Commercial detoxes and fad-diet flushes can be dangerous even when you aren't pregnant. Add a fragile fetus to the mix, and detoxes could mean bad news for your body and your baby. Detoxes often use dangerous stimulants and herbs that are not be safe to use during pregnancy. If you feel like you need to detox while carrying your child, a healthy diet, plenty of exercise and a few lifestyle changes can help you remove toxins from your body in a safe and effective way.
Pregnancy is a time when most women gain weight. While the idea of gaining weight may cause distress, your growing baby, placenta and amniotic fluid account for some of the added pounds. Although you may not look forward to an increase in your weight, pregnancy is not the time to lose weight or to take diet pills.
When you wander the aisles of the grocery store, it seems that every food item has both an organic and non-organic, or conventional variety. Since the 1990s and into the 21st century, organic foods have grown in popularity. By 2005, 4 million acres of farmland were dedicated to organic farms, up from 1 million in 1990, according to Dr. Alan Greene at The Daily Green. When you're pregnant, you may wish to eat more organic, or exclusively organic to protect your baby from exposure to pesticides.
Eating for two can be difficult. Eating for three can seem almost impossible if you don't know how to do it effectively. Expecting twins puts an additional strain on your body and requires not only an increased calorie intake but also an increase in specific nutrients and vitamins. Knowing some of the tricks to adding healthy calories to your pregnancy diet will help you keep those babies growing according to schedule.
Your body faces many changes during a pregnancy. Swollen feet, exhaustion and an increased need for vitamins and nutrients are considerations during the gestation period. Throughout history, women have used various herbs to reduce pregnancy discomfort and obtain essential nutrients. Knowing the properties and reported effects of an herb will help you make an informed decision about its use.
When you're pregnant, you want to get as much nutrition as possible, so protein supplementation may seem like a good idea. Protein powders come in a variety of flavors and can add as much as 30 grams of protein instantly. Though your body does need protein to help the baby growing inside you, it may not need as much as you think. Protein powder may be unnecessary.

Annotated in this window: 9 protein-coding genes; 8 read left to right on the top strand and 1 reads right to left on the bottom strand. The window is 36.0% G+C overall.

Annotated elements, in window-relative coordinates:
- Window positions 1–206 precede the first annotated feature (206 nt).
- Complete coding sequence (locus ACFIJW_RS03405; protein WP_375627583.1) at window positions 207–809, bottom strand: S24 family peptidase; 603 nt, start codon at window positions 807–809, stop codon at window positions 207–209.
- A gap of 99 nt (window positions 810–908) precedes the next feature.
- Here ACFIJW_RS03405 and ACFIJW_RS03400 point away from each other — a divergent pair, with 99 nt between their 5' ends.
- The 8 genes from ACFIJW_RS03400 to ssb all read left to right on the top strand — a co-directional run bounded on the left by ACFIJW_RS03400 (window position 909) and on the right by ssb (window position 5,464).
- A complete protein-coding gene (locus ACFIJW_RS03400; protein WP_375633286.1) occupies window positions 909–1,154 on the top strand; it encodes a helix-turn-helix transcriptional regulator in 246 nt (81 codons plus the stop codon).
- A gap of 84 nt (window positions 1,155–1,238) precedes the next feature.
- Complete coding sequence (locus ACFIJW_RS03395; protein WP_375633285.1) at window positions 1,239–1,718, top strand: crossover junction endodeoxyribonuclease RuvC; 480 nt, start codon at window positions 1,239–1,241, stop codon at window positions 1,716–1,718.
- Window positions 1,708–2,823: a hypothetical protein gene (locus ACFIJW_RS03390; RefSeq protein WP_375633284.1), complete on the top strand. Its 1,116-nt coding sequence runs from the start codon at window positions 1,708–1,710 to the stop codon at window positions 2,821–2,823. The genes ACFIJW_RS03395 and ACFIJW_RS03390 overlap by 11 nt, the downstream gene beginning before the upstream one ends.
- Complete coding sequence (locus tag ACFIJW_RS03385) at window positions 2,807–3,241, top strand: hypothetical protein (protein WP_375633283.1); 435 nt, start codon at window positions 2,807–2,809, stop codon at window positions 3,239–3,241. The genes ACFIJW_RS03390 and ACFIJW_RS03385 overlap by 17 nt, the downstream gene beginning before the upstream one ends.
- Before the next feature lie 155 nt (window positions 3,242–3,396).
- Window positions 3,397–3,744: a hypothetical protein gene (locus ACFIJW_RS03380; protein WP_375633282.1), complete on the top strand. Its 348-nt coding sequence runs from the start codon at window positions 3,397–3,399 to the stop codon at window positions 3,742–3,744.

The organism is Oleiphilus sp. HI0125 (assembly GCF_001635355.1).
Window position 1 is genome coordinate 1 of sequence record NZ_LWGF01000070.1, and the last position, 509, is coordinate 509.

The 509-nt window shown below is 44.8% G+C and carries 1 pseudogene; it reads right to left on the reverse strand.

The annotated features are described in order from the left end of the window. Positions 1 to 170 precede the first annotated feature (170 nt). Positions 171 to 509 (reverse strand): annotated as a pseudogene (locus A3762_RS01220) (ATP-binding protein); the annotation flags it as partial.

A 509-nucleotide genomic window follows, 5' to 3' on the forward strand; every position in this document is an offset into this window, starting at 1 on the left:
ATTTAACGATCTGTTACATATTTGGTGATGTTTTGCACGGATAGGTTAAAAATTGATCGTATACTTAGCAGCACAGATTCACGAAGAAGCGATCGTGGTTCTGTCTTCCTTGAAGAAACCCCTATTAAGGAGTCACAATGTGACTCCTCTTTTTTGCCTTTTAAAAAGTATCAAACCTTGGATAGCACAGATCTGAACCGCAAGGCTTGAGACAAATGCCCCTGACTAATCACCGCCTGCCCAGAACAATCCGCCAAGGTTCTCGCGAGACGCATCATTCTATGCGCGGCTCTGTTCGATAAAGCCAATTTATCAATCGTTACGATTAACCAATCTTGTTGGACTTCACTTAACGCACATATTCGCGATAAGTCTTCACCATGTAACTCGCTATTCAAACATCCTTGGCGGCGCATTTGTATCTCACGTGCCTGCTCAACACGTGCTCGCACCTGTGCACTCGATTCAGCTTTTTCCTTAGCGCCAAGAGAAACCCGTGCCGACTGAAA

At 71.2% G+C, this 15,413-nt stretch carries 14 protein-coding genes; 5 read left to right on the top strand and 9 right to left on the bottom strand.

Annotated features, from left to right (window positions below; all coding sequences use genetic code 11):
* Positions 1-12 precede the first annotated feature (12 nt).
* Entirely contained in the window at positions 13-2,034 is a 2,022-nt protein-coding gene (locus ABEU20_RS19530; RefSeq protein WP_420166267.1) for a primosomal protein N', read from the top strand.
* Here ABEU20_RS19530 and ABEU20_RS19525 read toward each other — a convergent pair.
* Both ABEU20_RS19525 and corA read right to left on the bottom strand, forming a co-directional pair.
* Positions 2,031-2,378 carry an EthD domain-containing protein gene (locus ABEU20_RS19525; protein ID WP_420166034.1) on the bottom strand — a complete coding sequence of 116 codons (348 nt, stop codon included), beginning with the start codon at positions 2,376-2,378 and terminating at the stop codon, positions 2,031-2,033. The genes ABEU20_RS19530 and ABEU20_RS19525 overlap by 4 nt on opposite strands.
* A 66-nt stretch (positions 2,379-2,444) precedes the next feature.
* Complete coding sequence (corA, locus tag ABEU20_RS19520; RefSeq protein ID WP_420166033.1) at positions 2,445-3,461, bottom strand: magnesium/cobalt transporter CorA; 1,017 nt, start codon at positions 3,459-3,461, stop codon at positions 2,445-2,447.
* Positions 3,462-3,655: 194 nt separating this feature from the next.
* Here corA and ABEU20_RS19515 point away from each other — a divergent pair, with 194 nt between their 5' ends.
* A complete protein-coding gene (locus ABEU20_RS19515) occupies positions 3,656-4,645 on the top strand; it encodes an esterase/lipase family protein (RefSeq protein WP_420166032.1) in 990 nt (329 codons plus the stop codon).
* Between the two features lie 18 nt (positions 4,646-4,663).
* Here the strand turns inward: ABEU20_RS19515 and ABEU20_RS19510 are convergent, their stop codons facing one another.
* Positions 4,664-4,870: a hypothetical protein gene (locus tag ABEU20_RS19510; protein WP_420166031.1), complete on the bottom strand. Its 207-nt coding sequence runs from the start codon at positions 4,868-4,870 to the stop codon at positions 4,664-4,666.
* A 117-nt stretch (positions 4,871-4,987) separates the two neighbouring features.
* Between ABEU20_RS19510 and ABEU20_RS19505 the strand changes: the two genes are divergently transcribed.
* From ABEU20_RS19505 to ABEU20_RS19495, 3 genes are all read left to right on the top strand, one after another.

When you are pregnant, you need to eat certain foods to make sure your baby's brain develops properly. Your baby will need plenty of omega-3 fatty acids and other nutrients, such as choline and zinc, for his brain and nervous system to develop properly. Also, make sure you get enough folic acid in your diet so that your baby's neural tubes develop properly. Prenatal vitamins contain folic acid. You'll also find it added to bread and other grain products.
While nutrition is important to the health of all individuals, pregnancy is a time when inadequate nutrition can affect the health of both you and your unborn child, and may even put your pregnancy at risk. Your doctor may recommend prenatal vitamins to help you obtain adequate amounts of important nutrients.
Being pregnant is not a license to give in to every craving and to gain unhealthy weight. Following a moderate pregnancy diet lets you minimize your weight gain and increase the likelihood of giving birth to a healthy baby. If you are pregnant or soon plan to become pregnant a number of books may help you find ways to avoid giving in to those cravings and to choose healthier foods.
Pregnant women need to pay special attention to their diets -- and since many vegetarians are already in the habit of balancing meals and monitoring nutrients, eating during pregnancy may feel very familiar. If you're new to vegetarian eating when you get pregnant or if you're just concerned that your diet could be more balanced, ask your doctor to refer you to a nutritionist who can evaluate your specific diet.